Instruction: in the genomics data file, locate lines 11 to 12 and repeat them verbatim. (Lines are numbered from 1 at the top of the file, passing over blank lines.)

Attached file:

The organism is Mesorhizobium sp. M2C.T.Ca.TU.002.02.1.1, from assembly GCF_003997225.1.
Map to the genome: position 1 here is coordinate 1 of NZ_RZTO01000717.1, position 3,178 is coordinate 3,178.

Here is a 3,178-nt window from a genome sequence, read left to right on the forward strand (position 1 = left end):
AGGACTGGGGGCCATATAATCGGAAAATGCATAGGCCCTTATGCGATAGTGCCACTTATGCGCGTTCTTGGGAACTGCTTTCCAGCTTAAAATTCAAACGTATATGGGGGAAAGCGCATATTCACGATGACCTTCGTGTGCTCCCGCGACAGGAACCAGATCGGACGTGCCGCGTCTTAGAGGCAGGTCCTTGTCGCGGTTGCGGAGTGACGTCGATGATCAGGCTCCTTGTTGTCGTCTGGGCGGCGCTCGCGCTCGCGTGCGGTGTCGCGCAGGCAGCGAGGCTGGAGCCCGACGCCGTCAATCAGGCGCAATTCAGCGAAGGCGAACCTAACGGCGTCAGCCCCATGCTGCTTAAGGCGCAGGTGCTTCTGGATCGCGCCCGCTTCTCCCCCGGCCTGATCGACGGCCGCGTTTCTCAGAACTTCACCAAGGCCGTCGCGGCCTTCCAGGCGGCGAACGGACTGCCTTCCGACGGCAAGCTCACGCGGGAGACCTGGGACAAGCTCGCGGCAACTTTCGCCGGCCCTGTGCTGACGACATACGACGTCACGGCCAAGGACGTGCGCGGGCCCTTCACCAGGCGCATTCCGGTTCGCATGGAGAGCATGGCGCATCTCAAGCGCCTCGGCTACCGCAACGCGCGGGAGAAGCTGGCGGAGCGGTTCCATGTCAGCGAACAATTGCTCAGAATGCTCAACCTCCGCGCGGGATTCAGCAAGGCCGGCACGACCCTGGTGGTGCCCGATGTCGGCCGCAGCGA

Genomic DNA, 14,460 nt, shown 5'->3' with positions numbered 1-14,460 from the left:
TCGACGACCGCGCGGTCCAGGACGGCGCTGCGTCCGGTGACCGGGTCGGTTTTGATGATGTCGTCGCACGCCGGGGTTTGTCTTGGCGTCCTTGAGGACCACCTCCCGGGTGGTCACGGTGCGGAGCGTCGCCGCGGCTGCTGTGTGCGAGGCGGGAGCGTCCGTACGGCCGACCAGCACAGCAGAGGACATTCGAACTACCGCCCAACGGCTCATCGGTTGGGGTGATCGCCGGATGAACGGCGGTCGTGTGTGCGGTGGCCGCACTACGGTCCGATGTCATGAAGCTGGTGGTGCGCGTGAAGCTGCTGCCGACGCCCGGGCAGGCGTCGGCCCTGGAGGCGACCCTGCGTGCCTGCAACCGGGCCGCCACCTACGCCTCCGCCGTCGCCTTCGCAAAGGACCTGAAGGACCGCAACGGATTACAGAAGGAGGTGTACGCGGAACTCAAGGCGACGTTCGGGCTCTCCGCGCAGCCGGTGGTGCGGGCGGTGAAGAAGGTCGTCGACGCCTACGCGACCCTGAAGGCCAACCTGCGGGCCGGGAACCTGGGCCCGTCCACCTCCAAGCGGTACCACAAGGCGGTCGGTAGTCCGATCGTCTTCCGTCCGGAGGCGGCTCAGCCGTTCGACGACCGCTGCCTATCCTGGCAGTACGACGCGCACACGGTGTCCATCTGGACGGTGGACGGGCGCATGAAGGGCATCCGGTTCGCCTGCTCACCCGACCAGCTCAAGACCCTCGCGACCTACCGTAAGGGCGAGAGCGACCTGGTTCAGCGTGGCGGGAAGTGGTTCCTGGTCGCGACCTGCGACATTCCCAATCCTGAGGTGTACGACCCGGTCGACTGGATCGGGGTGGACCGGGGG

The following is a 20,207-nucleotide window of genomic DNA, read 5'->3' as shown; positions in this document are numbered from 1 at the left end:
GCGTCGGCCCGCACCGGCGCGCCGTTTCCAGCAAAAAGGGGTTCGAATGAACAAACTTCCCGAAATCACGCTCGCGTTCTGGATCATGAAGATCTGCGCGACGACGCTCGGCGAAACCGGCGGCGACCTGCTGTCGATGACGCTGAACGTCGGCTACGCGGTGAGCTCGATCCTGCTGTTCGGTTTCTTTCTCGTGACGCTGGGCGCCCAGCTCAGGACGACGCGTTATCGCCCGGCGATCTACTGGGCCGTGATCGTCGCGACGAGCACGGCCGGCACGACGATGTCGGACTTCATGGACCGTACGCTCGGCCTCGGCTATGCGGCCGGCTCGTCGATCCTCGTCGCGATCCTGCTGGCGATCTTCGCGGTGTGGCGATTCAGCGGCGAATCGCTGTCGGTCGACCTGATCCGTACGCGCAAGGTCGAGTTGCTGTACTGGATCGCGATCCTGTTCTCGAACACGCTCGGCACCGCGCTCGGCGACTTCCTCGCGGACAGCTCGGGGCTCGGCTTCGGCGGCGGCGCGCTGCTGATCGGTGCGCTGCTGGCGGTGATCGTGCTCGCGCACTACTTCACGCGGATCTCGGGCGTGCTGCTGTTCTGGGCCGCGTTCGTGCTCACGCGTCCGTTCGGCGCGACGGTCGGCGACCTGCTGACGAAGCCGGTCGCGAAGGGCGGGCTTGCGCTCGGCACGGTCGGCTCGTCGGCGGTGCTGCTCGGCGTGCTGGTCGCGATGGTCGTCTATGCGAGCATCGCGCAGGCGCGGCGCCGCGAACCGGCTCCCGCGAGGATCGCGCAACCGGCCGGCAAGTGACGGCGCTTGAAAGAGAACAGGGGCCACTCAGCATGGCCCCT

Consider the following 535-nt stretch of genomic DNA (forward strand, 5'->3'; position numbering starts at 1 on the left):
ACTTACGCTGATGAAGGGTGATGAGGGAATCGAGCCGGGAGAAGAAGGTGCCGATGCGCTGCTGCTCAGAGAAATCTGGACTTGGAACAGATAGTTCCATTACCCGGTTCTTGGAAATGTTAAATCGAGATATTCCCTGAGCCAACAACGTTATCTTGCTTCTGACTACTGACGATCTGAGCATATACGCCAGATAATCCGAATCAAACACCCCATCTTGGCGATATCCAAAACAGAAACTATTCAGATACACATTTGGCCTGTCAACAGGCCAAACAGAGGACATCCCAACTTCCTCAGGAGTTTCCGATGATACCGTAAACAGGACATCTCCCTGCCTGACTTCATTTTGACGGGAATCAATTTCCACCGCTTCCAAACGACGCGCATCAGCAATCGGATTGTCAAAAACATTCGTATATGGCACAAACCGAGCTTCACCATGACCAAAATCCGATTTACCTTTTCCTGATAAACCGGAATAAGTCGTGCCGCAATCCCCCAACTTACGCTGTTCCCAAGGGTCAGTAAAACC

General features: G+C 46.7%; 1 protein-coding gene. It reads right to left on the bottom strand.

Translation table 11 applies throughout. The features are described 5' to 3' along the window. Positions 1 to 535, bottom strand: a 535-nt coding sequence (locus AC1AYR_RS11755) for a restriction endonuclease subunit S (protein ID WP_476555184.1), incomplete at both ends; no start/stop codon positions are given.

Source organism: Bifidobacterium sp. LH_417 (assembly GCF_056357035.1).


General features: G+C 46.7%; 1 protein-coding gene. It reads right to left on the bottom strand.

Translation table 11 applies throughout. The features are described 5' to 3' along the window. Positions 1 to 535, bottom strand: a 535-nt coding sequence (locus AC1AYR_RS11755) for a restriction endonuclease subunit S (protein ID WP_476555184.1), incomplete at both ends; no start/stop codon positions are given.